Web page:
Let Lambda(n) be the von Mangoldt function, i.e., Lambda(n) = (log p) for n a prime power p^k and Lambda(n) = 0 for all n that not prime powers. Let

S(alpha) = \sum_{n<=N} \Lambda(n) e(\alpha n).

Now, using, say, Lemma 7.15 in Iwaniec-Kowalski (or the same result in Montgomery), we get

\sum_{q<=q_0} \sum_{a mod q: gcd(a,q)=1} |S(a/q)|^2 <= ((N + Q^2) N log N)/(\sum_{q<=Q squarefree: \gcd(q,P(q_0))=1} 1/phi(q)},

where Q is arbitrary and P(z):=\prod_{p<=z} p.

In practice, we would choose Q slightly smaller than sqrt(N), and obtain

\sum_{q<=q_0} \sum_{a mod q: gcd(a,q)=1} |S(a/q)|^2 <= (1+epsilon) 2 e^gamma N^2 log q_0,

where gamma is Euler's constant 0.577... and epsilon is very small.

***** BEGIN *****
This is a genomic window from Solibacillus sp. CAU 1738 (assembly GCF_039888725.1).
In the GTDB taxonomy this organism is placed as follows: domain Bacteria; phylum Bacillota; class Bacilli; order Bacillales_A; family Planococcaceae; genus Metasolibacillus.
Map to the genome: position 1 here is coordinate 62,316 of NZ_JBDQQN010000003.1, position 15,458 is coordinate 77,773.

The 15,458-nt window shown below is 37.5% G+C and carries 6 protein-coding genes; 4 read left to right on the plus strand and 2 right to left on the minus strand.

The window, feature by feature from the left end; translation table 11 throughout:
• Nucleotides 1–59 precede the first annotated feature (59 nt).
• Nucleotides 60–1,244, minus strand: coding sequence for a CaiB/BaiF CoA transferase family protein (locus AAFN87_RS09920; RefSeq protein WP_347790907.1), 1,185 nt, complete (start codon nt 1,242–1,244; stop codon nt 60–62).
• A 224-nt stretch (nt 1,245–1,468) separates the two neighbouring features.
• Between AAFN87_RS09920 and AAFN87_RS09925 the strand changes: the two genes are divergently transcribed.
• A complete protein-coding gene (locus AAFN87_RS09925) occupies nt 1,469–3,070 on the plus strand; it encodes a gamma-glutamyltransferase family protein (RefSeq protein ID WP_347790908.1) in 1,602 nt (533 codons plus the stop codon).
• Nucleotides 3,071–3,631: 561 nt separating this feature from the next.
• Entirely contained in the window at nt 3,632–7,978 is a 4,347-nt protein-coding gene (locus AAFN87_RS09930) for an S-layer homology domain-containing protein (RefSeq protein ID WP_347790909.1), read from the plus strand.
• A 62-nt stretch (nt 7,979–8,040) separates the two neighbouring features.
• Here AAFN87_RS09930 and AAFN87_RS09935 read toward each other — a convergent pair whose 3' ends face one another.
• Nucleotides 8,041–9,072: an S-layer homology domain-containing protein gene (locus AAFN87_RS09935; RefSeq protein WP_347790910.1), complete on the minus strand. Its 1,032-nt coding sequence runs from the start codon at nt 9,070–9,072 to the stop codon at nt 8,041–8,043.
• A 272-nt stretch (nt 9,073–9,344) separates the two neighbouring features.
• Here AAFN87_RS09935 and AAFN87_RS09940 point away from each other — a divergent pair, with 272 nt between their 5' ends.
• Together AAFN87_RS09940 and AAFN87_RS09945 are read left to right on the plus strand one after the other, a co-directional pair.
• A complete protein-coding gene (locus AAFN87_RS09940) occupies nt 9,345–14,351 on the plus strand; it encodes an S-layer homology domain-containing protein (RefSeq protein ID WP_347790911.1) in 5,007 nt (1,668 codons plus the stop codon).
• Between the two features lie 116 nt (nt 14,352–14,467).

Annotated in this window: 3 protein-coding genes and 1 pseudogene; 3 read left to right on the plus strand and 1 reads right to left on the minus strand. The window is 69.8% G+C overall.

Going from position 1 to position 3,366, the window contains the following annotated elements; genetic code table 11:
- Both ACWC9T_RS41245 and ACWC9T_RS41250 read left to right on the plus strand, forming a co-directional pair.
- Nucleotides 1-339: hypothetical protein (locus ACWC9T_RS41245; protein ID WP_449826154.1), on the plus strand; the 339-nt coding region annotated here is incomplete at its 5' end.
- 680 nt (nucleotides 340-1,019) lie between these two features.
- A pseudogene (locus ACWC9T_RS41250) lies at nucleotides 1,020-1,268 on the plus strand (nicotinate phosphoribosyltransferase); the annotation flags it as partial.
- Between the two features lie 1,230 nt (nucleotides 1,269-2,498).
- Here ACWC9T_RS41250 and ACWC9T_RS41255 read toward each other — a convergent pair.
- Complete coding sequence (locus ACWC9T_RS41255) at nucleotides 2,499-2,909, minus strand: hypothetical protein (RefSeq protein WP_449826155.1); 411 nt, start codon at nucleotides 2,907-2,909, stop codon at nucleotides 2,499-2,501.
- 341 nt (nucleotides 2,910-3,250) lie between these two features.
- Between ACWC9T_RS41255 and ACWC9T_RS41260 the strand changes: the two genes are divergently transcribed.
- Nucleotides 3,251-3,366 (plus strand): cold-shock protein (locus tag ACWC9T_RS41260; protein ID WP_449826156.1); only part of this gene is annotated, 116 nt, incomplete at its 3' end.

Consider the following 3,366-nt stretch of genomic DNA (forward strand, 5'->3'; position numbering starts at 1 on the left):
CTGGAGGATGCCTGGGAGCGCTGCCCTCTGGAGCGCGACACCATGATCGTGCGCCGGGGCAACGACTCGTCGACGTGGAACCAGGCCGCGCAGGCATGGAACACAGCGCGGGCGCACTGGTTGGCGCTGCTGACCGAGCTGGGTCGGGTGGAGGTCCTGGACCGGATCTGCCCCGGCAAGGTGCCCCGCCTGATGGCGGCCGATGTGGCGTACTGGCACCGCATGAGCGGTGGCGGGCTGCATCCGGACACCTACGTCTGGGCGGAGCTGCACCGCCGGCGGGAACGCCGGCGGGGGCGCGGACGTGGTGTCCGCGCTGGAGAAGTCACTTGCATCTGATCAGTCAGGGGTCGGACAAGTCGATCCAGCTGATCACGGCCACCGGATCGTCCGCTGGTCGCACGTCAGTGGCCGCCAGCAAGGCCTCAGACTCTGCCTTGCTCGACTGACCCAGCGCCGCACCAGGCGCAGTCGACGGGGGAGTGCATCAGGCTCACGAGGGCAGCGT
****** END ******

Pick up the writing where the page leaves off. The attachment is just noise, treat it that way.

Now, the 2 in the bound <= (1+epsilon) 2 e^gamma N^2 is due to the parity problem, and thus should be next to impossible to remove (except for very small q_0). However, the factor of e^gamma clearly has no right to exist. The true asymptotic should be simply N^2 log q_0.

Can we remove that nasty e^gamma? That is, can you prove a bound of type

\sum_{q<=q_0} \sum_{a mod q: gcd(a,q)=1} |S(a/q)|^2 <= (1+epsilon) 2 N^2 log q_0 ?

Harald